Premieres and the
composer-performer relationship

Having conducted many of my own pieces, I now much prefer to sit and listen. This allows me an overview of the piece as an audience member as opposed to honing in on various aspects when conducting. It also affords a more relaxed experience, as the composing has been done. Or does it? I find myself listening with a tense posture, and any small musical digression seems huge to my ears. However, once a piece has been played a few times, the musical 'corners' have been ironed out, and I can listen with a more relaxed attitude. There is also something to be said for listening to a piece a year or so on, when everything is not so fresh in your ears. A piece always seems to sound better with distance. Then, instead of over-familiarity, you begin to have an appreciation of the work you've produced. At this point I am then so far removed from the piece that I find myself wondering how a section or phrase was achieved, forgetting entirely that I was the instigator. It is the best place to be, enjoying the performers work as they create a soundscape.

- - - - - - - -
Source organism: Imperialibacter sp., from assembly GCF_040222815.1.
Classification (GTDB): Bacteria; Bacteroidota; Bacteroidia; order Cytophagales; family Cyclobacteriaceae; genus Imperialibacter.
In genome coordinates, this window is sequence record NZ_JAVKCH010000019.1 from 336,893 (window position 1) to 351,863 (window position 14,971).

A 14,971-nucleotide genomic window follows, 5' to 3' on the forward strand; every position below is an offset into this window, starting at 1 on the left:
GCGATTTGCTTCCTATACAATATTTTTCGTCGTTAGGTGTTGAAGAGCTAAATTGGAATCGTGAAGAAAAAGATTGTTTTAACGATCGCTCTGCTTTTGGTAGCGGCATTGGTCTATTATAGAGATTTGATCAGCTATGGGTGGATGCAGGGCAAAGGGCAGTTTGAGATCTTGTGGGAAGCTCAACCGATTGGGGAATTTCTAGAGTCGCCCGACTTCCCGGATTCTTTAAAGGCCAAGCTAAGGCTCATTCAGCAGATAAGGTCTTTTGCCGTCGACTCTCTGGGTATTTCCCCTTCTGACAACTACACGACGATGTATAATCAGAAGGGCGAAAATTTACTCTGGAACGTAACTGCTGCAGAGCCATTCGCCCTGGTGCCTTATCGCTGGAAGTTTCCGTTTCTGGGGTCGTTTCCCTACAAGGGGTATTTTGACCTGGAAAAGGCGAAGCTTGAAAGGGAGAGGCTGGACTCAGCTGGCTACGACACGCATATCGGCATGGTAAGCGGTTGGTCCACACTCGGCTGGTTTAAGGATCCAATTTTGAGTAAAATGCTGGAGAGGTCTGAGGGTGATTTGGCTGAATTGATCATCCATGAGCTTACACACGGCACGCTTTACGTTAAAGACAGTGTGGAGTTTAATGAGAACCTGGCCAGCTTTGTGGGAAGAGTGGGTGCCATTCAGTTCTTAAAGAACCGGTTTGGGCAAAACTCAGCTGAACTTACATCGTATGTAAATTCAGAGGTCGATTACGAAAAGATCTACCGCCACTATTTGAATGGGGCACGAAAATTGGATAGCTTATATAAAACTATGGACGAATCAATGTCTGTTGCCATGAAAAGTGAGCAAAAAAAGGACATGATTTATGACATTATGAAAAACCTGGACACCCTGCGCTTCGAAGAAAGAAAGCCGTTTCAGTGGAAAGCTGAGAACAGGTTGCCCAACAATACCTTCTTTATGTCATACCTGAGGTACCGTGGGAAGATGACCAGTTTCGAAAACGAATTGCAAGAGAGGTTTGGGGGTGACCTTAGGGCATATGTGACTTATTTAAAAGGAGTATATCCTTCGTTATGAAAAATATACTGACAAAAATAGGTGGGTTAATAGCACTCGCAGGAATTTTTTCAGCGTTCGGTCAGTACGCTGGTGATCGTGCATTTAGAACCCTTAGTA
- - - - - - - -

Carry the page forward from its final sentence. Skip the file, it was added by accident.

My job is to put the music on the page, the performers job is to get the music off the page. Which brings us to considerations of the composer - performer relationship. Relationship is the key for me. There has to be a dialogue, a sharing of the ownership of the piece, a feeling of 'pulling together'. It is perhaps one of the most satisfying and profound of musical relationships. There has to be trust to allow vulnerabilities to surface, and with this comes an honesty bred from both wanting 'the piece' to mature. There has to be a meeting of the musical minds at some level, and of shared musical experiences. There has to be humour, for it is an intense undertaking for both, and something has to be released somewhere. Both performer and composer are symbiotically linked, and in the best of these relationships, both are aware of this. In rare cases, a musical relationship is not only forged for life, but a friendship also.

Jill Jarman May 2015 (pre premier of double concerto Mindstream: Evelyn Glennie percussion, Hugo Ticciati violin, Omordent chamber orchestra)